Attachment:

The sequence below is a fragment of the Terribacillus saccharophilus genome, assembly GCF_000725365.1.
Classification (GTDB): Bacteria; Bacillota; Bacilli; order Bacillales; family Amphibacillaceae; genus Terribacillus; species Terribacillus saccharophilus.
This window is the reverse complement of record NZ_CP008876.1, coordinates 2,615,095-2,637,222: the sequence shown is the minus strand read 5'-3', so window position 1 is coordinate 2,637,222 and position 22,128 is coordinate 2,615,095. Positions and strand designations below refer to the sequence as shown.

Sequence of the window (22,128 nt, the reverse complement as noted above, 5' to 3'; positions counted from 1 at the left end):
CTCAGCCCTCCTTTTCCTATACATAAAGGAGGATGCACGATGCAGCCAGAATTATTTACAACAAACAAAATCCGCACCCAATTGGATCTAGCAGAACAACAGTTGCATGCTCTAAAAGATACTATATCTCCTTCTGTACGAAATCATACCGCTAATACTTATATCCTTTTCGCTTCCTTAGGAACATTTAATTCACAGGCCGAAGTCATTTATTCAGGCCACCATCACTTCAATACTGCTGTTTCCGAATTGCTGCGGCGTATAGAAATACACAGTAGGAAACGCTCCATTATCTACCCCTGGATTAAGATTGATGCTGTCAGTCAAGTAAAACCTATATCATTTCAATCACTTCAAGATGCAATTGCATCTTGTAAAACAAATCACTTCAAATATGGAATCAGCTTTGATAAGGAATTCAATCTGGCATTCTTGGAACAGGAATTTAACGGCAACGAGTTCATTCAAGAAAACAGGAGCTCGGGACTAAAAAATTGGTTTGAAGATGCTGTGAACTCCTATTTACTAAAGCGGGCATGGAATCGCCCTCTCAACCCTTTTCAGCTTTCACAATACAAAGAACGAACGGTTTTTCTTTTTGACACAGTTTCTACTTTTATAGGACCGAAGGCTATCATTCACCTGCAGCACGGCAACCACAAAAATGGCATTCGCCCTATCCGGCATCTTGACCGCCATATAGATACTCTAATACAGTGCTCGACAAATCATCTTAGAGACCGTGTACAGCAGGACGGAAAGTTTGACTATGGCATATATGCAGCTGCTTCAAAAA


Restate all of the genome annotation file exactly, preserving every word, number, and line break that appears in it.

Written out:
The sequence below is a fragment of the Terribacillus saccharophilus genome, assembly GCF_000725365.1.
Classification (GTDB): Bacteria; Bacillota; Bacilli; order Bacillales; family Amphibacillaceae; genus Terribacillus; species Terribacillus saccharophilus.
This window is the reverse complement of record NZ_CP008876.1, coordinates 2,615,095-2,637,222: the sequence shown is the minus strand read 5'-3', so window position 1 is coordinate 2,637,222 and position 22,128 is coordinate 2,615,095. Positions and strand designations below refer to the sequence as shown.

Sequence of the window (22,128 nt, the reverse complement as noted above, 5' to 3'; positions counted from 1 at the left end):
CTCAGCCCTCCTTTTCCTATACATAAAGGAGGATGCACGATGCAGCCAGAATTATTTACAACAAACAAAATCCGCACCCAATTGGATCTAGCAGAACAACAGTTGCATGCTCTAAAAGATACTATATCTCCTTCTGTACGAAATCATACCGCTAATACTTATATCCTTTTCGCTTCCTTAGGAACATTTAATTCACAGGCCGAAGTCATTTATTCAGGCCACCATCACTTCAATACTGCTGTTTCCGAATTGCTGCGGCGTATAGAAATACACAGTAGGAAACGCTCCATTATCTACCCCTGGATTAAGATTGATGCTGTCAGTCAAGTAAAACCTATATCATTTCAATCACTTCAAGATGCAATTGCATCTTGTAAAACAAATCACTTCAAATATGGAATCAGCTTTGATAAGGAATTCAATCTGGCATTCTTGGAACAGGAATTTAACGGCAACGAGTTCATTCAAGAAAACAGGAGCTCGGGACTAAAAAATTGGTTTGAAGATGCTGTGAACTCCTATTTACTAAAGCGGGCATGGAATCGCCCTCTCAACCCTTTTCAGCTTTCACAATACAAAGAACGAACGGTTTTTCTTTTTGACACAGTTTCTACTTTTATAGGACCGAAGGCTATCATTCACCTGCAGCACGGCAACCACAAAAATGGCATTCGCCCTATCCGGCATCTTGACCGCCATATAGATACTCTAATACAGTGCTCGACAAATCATCTTAGAGACCGTGTACAGCAGGACGGAAAGTTTGACTATGGCATATATGCAGCTGCTTCAAAAA